Beginning its harm analysis, the court of appeals noted that, because the failure to give the reasonable doubt instruction is statutory and because appellant failed to object to the omission, it must review the error under the egregious-harm standard. Ellison, 51 S.W.3d at 396, citing Almanza v. State, 686 S.W.2d 157, 171 (Tex. Crim. App. 1985). The court went on to say that, when making this determination, it must attempt to illuminate the actual, not just the theoretical harm to appellant and, therefore, must assess the degree of harm in light of the entire jury charge, the state of the evidence, including contested issues and the weight of the probative evidence, the argument of counsel, and all other relevant information revealed by the record as a whole. Ellison at 396-97, citing Mann v. State, 964 S.W.2d 639, 641 (Tex. Crim. App. 1998); Almanza v. State, 686 S.W.2d at 171; Rudd v. State, 921 S.W.2d 370, 373 (Tex. App.-Texarkana 1996, pet. ref'd). It also correctly stated that egregious harm is a difficult standard and must be proved on a case-by-case basis. Ellison at 397. The court concluded "we cannot speculate as to what punishment the jury would have assessed without the evidence of the extraneous offenses, but we conclude that the evidence made the case for serious punishment significantly more persuasive to the jury.... Accordingly, we cannot say with fair assurance that the sentence was not substantially affected by the error." Ellison at 397 (emphasis added). It is at this point that the opinion of the court of appeals appears to have lost sight of the issue.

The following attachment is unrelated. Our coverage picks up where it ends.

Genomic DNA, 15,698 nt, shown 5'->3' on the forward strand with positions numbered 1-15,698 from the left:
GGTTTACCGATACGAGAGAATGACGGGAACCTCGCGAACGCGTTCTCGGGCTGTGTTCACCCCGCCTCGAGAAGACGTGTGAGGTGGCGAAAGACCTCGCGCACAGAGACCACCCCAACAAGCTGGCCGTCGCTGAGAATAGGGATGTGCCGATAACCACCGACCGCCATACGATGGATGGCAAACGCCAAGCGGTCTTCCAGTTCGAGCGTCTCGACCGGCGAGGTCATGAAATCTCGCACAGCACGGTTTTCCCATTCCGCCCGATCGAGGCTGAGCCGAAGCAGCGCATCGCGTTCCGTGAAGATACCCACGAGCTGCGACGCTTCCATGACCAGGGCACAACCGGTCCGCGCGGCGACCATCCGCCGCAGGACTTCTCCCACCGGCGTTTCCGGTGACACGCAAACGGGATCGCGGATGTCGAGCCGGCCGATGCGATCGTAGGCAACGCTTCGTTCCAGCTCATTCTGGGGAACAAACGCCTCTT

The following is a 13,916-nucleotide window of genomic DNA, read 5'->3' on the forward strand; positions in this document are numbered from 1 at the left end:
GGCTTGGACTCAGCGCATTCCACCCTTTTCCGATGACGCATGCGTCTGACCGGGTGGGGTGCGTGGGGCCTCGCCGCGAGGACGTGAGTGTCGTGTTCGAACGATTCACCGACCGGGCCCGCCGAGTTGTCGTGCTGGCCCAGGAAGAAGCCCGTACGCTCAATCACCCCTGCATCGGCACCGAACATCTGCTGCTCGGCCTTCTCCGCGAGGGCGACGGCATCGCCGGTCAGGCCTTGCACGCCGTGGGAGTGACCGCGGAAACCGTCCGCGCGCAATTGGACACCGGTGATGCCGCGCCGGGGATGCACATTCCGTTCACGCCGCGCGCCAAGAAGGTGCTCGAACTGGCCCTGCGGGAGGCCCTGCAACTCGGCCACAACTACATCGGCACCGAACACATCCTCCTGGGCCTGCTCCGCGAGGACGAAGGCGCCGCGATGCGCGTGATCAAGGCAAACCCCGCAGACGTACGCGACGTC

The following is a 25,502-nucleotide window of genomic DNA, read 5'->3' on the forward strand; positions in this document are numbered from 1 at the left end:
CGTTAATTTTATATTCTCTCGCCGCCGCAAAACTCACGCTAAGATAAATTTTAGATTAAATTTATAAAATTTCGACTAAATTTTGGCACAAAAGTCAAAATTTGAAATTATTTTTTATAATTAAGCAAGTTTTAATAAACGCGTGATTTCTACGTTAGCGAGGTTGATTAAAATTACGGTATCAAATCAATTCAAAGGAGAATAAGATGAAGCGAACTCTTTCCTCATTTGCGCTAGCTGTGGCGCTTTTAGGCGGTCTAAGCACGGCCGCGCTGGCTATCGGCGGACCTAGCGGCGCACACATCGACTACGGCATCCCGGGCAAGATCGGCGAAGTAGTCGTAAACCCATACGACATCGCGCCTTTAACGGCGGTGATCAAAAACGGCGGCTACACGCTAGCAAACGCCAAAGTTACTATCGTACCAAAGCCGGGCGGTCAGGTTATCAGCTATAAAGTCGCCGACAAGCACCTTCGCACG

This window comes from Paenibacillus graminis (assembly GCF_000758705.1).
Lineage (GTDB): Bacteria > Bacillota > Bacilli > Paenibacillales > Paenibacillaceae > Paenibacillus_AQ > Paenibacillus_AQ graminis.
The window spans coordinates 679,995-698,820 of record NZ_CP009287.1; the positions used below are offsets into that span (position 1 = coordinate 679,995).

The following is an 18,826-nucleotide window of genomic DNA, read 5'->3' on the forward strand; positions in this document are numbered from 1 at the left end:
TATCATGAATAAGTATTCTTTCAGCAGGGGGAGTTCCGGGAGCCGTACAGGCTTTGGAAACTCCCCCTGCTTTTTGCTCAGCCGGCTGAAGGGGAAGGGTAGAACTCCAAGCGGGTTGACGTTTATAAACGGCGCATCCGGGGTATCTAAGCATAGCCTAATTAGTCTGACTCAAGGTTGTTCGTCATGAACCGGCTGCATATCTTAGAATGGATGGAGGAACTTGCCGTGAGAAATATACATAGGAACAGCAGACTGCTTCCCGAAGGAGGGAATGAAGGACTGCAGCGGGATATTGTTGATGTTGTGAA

The harm analysis appears to assume that the evidence of the extraneous offenses was improperly admitted against appellant. This is not the case. The decision of the trial court to admit extraneous offenses is reviewed under the abuse-of-discretion standard. Powell v. State, 63 S.W.3d 435, 438 (Tex. Crim. App. 2001). There is no showing that the trial court abused its discretion in admitting testimony, in the punishment phase, that appellant had been arrested for the burglary of a vehicle and had admitted to law enforcement officers that he had trafficked in drugs and had committed hate crimes.